"Anna Kelton Wiley
NWP Founding Member and Leader
Imprisoned for Suffrage
Advocated for women's rights, Indian rights, consumer protection, and improved childcare." -- National Woman's Party
"Mrs. Harvey W. Wiley, Washington, D. C., daughter of General Kelton, and wife of Dr. Harvey Wiley, food expert and ex-director of the pure food department of U. S. Government. Member of national advisory council of N.W.P. Has done lobbying, political work and picketing for N.W.P. Nov. 10, 1917, sentenced to 15 days in District Jail; appealed her case; later sustained by higher court." -- Jailed for Freedom by Doris Stevens, 1920
The Library of Congress has this c. 1920 photo of Anna Kelton Wiley with her two sons, John Preston and Harvey Jr.
This c. 1900 portrait of Dr. Harvey Wiley appears in Wikipedia.
"An outspoken misogynist, Dr. Wiley was prone to referring to women as 'savages,' claiming that they lacked 'the brain capacity' of men." -- Bruce Watson - Esquire.Women arrested for picketing the White House were awarded the Jail Door Pin, by the National Woman's Party.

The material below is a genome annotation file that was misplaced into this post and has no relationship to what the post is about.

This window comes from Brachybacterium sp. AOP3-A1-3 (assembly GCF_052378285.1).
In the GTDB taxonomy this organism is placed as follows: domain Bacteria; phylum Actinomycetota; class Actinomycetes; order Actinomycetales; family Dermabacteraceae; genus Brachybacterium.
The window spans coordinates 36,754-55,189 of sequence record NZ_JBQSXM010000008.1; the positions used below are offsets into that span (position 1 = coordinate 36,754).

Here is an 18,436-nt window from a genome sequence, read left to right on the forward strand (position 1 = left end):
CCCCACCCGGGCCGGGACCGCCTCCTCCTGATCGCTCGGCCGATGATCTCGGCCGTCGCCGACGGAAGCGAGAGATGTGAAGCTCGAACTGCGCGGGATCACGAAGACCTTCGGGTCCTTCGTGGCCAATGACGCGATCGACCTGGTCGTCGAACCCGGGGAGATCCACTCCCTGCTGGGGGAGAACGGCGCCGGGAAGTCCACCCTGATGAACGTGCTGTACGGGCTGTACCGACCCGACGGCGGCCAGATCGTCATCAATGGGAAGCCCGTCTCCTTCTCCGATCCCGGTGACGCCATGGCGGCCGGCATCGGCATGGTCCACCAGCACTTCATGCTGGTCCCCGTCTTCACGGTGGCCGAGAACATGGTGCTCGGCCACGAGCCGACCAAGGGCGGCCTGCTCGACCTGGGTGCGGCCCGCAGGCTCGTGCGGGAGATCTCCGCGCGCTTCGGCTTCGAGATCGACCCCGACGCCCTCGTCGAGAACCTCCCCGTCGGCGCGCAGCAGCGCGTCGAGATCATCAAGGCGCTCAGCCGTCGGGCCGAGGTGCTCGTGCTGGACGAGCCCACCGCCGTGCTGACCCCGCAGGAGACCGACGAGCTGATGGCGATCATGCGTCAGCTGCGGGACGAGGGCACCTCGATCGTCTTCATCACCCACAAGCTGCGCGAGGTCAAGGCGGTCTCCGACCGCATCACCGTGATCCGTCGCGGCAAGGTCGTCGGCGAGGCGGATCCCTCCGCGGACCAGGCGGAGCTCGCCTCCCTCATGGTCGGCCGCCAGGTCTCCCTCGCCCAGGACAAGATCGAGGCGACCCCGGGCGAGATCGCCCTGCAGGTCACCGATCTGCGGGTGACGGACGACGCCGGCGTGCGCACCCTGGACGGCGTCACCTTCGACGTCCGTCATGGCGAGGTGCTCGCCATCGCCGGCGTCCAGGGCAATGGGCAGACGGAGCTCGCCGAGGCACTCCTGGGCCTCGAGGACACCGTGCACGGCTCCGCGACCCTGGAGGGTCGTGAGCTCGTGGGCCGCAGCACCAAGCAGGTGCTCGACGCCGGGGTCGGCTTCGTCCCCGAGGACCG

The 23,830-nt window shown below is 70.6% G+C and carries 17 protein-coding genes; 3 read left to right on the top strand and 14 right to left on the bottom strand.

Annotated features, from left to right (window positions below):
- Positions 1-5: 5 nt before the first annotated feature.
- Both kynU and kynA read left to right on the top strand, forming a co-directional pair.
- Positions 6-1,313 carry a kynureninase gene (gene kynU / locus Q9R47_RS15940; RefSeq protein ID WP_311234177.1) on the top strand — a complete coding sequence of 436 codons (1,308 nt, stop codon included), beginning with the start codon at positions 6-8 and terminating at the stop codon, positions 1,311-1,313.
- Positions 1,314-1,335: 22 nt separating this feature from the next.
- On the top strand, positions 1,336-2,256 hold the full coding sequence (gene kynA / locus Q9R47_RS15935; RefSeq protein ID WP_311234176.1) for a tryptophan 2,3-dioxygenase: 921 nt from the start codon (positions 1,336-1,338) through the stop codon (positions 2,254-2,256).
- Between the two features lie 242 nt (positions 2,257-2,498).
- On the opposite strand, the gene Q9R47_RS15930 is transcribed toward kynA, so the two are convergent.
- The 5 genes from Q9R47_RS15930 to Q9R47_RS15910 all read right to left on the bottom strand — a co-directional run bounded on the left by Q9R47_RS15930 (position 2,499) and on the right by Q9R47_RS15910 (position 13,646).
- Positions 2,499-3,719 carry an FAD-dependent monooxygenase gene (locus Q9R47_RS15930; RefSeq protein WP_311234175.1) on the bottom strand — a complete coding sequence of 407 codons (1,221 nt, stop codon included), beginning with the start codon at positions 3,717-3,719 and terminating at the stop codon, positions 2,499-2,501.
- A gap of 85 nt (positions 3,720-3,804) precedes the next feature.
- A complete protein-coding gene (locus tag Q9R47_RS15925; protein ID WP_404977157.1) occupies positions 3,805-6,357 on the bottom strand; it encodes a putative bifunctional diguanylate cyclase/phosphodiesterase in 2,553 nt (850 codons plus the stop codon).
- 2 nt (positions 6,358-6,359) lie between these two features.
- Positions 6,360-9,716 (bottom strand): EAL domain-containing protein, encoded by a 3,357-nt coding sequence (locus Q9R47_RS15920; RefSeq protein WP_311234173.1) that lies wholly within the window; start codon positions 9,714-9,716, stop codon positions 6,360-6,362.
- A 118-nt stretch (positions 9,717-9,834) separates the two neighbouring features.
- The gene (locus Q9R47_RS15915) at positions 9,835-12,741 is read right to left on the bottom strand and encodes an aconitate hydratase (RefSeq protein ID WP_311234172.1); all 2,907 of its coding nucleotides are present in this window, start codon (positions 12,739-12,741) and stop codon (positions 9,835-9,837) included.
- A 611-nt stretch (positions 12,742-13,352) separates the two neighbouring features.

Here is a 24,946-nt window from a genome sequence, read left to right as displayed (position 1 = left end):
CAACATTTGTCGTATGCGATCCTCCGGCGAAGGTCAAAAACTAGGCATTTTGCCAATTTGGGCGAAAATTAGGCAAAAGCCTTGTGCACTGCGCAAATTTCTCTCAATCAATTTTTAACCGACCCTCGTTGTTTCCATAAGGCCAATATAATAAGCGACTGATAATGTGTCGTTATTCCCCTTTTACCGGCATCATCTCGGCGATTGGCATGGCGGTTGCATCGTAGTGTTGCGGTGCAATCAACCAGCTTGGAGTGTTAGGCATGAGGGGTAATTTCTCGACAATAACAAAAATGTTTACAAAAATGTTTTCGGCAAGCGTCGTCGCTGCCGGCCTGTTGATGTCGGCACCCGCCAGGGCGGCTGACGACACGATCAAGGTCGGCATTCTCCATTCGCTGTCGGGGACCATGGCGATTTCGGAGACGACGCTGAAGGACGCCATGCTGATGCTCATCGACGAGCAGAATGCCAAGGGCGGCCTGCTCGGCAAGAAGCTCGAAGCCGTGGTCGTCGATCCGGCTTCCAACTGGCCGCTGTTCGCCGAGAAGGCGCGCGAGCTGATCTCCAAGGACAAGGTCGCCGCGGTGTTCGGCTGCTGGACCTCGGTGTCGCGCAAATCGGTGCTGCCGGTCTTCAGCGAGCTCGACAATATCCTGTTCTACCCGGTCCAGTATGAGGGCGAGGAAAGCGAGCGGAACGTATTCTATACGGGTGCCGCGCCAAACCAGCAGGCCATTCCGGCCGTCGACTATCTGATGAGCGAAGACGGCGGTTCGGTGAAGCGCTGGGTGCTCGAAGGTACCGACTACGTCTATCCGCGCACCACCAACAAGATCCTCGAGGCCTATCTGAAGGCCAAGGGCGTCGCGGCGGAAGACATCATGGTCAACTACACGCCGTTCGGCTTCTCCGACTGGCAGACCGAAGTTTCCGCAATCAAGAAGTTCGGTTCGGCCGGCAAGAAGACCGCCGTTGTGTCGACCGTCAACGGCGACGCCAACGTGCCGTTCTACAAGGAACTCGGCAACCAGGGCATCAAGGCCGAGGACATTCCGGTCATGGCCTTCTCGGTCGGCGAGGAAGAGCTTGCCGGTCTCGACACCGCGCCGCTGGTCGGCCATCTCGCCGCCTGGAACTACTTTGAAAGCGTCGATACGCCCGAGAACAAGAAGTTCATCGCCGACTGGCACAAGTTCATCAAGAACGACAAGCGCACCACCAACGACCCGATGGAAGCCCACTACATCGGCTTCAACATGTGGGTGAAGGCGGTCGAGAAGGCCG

"The National Woman’s Party owns the pin that was presented to Betsy Graves Reyneau, artist and civil rights activist. She was one of sixteen women arrested for picketing the White House on Bastille Day, July 14, 1917, and sentenced to an unprecedented sixty days in Occoquan Workhouse. President Wilson pardoned the pickets after three days. As an active member of the National Woman’s Party, Reyneau later painted portraits of many of the leaders of the National Woman’s Party which remain in the museum’s collection today." -- National Woman's PartyThis photo shows Betsy Graves Reyneau along with Margaret Whittemore, Ginger Hendrie and Marion Houghton at the NWP Convention in June 1916.
Betsy Graves Reyneau